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Flashcards in Prenatal testing Deck (32):
1

How many pregnancies are affected by neural tube defects? How can these be prevented?

 

 

 

 

1/500, can prevent with folate supplements

 

2

Why is reproductive testing utilised?

Offers reproductive choices

Provides risk information to couples who may otherwise not choose to begin a pregnancy

Choice of termination of affected foetus

Allows couples to prepare for affected baby

Helps medical team to prepare for delivery, management and care of affected baby

Provides reassurance when result is normal
 

 

 

3

What types of prenatal testing are available?

SCREENING TESTS: all pregnant women, non-invasive to foetus

DIAGNOSTIC TESTS: for women at increased risk, invasive to foetus

 

4

What is the purpose of prenatal screening?

Identifies a subset of women from the general population that are at an increased risk of having a baby with a birth defect

5

Are prenatal screening tests definitive?

No - need to follow up with diagnostic tests

6

Which prenatal screening tests are used in Victoria? What does each detect?

1st trimester combined screening: T21, T28

2nd trimester combined screening: T21, T18, NTD 

7

What is involved in first trimester combined screening?

Blood at 9 weeks - 13 weeks and 6 days
Measure PAPP-A and bHCG

Us at 11 weeks and 3 days - 13 weeks and 6 days
Measure nuchal translucency and crown rump length (dating)

 

 

8

What is nuchal translucency?

Fluid behind back of baby's neck

Normal, but abnormal for it to be very thick

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9

How is a risk calculated after 1st trimester combined screening?

What are the cut-offs?

What is the detection rate for T21 wuth this testing?

Combine results of blood analysis, US and other factors (e.g. maternal age)

T21: 1 in 300
T18: 1 in 175

T21 detection rate is 93%

 

10

What is involved in 2nd trimester screening?

Blood taken at 14-20 weeks
Measures PAPP-A, bHCG, inhbin-A and a-fetoprotein

11

How is a risk calculated after second trimester screening?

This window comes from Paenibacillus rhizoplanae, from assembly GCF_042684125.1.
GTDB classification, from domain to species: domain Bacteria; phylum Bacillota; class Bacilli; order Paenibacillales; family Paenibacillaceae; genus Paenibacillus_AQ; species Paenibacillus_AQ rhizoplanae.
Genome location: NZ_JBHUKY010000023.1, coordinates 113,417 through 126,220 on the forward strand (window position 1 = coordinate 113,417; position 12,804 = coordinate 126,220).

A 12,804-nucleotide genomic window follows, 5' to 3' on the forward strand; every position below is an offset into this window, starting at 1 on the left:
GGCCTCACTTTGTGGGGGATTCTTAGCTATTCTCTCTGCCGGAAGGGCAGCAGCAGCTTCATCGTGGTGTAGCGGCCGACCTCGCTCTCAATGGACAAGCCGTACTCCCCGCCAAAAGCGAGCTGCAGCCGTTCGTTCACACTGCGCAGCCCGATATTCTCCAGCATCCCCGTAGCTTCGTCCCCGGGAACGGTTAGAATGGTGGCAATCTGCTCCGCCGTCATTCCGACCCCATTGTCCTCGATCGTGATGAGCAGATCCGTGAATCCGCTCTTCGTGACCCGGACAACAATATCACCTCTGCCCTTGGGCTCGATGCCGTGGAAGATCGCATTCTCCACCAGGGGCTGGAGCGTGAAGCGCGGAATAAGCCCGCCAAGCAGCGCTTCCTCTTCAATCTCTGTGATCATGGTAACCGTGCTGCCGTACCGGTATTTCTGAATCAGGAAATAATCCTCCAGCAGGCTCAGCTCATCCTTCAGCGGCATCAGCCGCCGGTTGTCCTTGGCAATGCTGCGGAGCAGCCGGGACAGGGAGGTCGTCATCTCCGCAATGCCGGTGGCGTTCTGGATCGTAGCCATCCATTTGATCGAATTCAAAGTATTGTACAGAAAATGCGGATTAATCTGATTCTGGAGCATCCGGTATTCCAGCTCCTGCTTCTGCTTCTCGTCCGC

What are the risk cut-offs?

What is the detection rate for T21 and NTDs?
 

Result of blood tests plus other risk factors (e.g. maternal age)

T21: 1 in 250
T18: 1 in 200
NTD: 2.0 MoM

Detection rate for T21 is 85%, NTDs in 93%

 

 

12

What sort of testing can be carried out before pregnancy?

Genetic carrier screening 

13

What are the options after an increased risk is detected in first or second trimester screening?

No action

OR

Foetal anomaly US with/or CVS or amniocentesis

14

Which women are offered CVS and amniocentesis?

Increased risk screening result

Advanced maternal age

Known carriers

15

Which tests can be carried out on the cells collected via CVS or amniocentesis?

FISH/PCR

Karyotype 

16

Describe CVS?

Chorionic villus sampling 

From 11 weeks gestation

Sample placental tissue

17

Describe amniocentesis?

From 15-16 weeks

Sample amniotic fluid containing sloughed off foetal cells 

18

Describe the risk of miscarriage associated with CVS and amniocentesis?

CVS: 1% above background risk

Amniocentesis: 0.5% above background risk

19

Describe the FISH technique?

Fluorescent probes on chromosomes in non-dividing cells

Count number of chromosomes 

20

How is a karyotype obtained?

Cells grown for 2 weeks
Arrested in metaphase
Then chromosomes released to form karyotype

21

What types of rearrangements can occur between chromosomes?

Reciprocal translocation: part of one chromosome attaches to another (balanced)

Robertsonian translocation: translocation between two acrocentric chromosomes (13, 14, 15, 21, 22)

Unbalanced translocation: extra copy of chromosome attaches to another chromosome 

22

Describe how Down syndrome can be inherited due to an unbalanced translocation?

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23

What can be detected using microarrays?

DNA sequences and/or gene expression

SNPs

CNVs

Number of chromosomes 

24

What are chromosomal microarrays used for?

Probes along entire genome

Detect copy number variations (deletions and microdeletions)

First tier test for developmental delay, intellectual diasbility, autism

25

Briefly describe how a chromosomal microarray is performed and interpreted?

Probes along genome

Loom to see if there are equivalent amounts of DNA between patient and sample 

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26

Which chromosomal abnormality is not detected by chromosomal microarrays?

Balanced translocations 

27

When should prenatal molecular karyotyping be performed?

Foetal abnormality detected on US

Nuchal translucency > 3.5mm

Karyotype identifies a complex change

Family member has a microdeletion syndrome

28

What is NIPT/S?

Non-invasive prenatal testing/screening

Samples cell free foetal DNA/RNA in maternal blood 

29

When can NIPT/S be performed?

10 weeks gestation

30

How is NIPT/S performed?

Using massively parallel sequencing

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31

Is NIPT/S a screening or diagnostic test?

Very high sensitivity and specificity for trisomy 21 

Still recommend that positive result is followed up with CVS or amniocentesis

32

What is the disadvantage to NIPT/S?

Cost